I suggested that Late Night is about deep listening, while looking for and supporting group agreement, all while sharing your rhythmical spirit with the playing group.

Then I addressed Juan's friends. “Congeros”, I said “ We love soloing, but I ask that you share the solo space and offer us Short Blasts of Grace and Beauty.”

“Also", I continued, “We want to create an in-the-moment rhythmical experience.  So I would ask you not to play anything that you already know.”

A couple of congeros did a double take and laughed when they realized that I was asking them not to play any Cuban Rumba Guaguancó or other traditional rhythms. What I was really saying was, “Don't Play Your Playlist, Play Your Spirit.”

And so the Late Night groove began

Two of the old school congeros, (50 to 60 years old) sat in the back of the circle. When I offered them some drums they politely declined, saying they were attending “Just to observe”.

It was obvious that these guys were skeptical of what was about to happen. I wondered what Juan said that got them curious enough to come and endure what they thought would be a “Hippy Thunder Drum Circle."

Of course, within 20 minutes, these old guys were right in the thick of it, drumming away.

From the very Get-Go, everyone jumped into the fray

As usual, in the beginning of a Late Night, everyone was in Full Tilt Boogie drumming mode = loud and fast.  Once we get our “Ya Ya’s” out of our system, we usually calm down and get into some deeper grooving.

But tonight was different.  The Congeros would jump on every rhythm variation and explore it fully with gusto.  Released from the confines of pre-designated PARTS, they could fully improvise their rhythms at the slightest whim.

No Rules!! YEA!! They were like kids in a candy store tasting everything, AT FULL YA YA volume and speed.

The rhythm evolved in a flowing game of musical chairs, as people got up, moved around, and took up different instruments.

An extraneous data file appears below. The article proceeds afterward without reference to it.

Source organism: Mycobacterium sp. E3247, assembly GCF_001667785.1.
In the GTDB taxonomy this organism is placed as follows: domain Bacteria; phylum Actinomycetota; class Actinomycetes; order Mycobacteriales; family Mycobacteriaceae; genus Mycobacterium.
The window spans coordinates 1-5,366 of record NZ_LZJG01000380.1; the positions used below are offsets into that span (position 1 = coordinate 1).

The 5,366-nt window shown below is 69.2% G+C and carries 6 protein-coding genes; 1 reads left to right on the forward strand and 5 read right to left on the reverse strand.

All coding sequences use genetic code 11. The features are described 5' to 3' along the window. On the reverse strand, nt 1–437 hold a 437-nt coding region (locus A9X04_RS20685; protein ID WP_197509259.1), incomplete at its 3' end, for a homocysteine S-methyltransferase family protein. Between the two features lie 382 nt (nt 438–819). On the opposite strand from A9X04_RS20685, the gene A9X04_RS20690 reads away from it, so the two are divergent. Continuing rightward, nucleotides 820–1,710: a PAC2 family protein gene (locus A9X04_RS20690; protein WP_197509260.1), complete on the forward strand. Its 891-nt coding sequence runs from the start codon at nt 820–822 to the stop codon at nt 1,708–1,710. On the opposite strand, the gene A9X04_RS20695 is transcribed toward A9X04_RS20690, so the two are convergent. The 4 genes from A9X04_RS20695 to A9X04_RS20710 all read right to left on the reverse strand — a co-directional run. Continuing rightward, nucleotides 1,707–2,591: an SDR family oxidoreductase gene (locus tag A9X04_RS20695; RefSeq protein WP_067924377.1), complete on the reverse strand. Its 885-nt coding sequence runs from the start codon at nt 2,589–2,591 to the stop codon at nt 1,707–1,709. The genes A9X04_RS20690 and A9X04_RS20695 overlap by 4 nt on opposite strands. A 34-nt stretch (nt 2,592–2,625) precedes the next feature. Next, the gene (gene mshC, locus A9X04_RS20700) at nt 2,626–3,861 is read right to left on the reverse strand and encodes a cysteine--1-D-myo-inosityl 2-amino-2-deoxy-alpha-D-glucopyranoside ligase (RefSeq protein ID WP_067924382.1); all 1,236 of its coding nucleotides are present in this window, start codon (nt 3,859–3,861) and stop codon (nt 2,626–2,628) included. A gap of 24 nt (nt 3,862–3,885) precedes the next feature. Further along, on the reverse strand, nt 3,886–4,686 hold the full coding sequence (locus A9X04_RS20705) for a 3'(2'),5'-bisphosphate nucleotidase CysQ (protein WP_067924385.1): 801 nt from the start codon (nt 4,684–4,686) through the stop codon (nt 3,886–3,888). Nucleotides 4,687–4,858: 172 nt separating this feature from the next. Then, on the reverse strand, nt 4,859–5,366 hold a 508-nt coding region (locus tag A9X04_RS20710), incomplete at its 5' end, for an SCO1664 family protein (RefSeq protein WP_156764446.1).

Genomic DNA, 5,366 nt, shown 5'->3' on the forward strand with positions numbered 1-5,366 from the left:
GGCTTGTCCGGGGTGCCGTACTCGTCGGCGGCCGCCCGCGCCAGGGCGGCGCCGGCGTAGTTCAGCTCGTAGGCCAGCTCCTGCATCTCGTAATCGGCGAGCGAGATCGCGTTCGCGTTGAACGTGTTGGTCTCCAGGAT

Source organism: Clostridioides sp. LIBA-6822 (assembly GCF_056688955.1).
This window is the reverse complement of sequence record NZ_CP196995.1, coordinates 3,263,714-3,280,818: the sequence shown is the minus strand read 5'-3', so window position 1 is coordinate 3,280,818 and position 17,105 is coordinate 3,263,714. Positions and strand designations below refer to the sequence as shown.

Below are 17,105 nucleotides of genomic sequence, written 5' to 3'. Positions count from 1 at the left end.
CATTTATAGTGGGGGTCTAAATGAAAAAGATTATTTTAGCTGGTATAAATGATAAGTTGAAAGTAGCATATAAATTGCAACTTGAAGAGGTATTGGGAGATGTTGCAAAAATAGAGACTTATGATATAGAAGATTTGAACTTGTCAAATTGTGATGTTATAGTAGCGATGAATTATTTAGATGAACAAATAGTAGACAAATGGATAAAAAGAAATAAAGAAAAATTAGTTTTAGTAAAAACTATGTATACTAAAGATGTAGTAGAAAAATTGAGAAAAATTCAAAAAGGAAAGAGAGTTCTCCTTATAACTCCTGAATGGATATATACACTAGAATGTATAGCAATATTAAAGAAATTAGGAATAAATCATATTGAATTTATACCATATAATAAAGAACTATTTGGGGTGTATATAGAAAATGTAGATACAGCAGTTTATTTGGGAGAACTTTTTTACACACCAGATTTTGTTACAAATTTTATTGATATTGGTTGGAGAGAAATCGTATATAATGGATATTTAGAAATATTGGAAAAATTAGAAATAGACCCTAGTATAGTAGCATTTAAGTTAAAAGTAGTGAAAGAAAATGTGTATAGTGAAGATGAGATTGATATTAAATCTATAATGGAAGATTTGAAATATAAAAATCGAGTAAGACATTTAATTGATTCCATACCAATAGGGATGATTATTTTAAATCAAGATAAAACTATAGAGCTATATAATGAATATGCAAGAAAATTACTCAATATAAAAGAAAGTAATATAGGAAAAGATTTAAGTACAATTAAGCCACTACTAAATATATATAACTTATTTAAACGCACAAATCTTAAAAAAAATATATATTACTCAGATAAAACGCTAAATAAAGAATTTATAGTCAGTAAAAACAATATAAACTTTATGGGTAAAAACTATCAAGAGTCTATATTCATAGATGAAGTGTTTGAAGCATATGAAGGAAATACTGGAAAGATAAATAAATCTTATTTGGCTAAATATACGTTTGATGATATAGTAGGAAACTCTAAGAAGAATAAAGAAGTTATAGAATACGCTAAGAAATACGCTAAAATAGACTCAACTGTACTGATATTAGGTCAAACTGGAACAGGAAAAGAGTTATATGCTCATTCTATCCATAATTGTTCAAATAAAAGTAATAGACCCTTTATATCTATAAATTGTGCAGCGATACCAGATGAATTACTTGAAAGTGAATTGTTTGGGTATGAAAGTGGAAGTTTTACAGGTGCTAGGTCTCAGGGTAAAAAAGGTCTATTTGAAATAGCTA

They couldn’t stop. Although there were great dynamic transition points in the rhythms in the music, the Congeros wouldn’t, or couldn’t, let the rhythm slow down, fade away or just plain stop. The groove was sustained from 7:30 all the way to 9 PM. I loved it. 

Eventually, we got down to a decent slow, soft and deep, “We’ve got nowhere to go because we are already there” Trance Groove to finish off the night. A big Ahhhh for everyone. 

Most of our Late Night players did not know it, but this amazing mix of experienced Afro-Cuban players coming together and sharing their in-the-moment rhythmical spirit was a very rare thing indeed.

At one point during the late night session, I overheard one of the congeros talking to a VMC Challenge Graduate. “This is so great to have so many good players in a free-form circle who know how to listen. Where can I find this kind of circle again?”

The graduate replied, “On the North shore of island of Oahu, Hawaii in the beginning of August.”

 Thank you Juan and the gaggle of Congeros who joined us for an amazing in-the-moment experience!

Life is a dance,

-- Arthur   

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Jeni Swerdlow of Drummm Rhythmic Events did a fantastic job of organizing the Bay Area Facilitators Playshop, and inviting her community for the Saturday Late Night and Sunday Family Drum Circles.  Thanks, Jeni!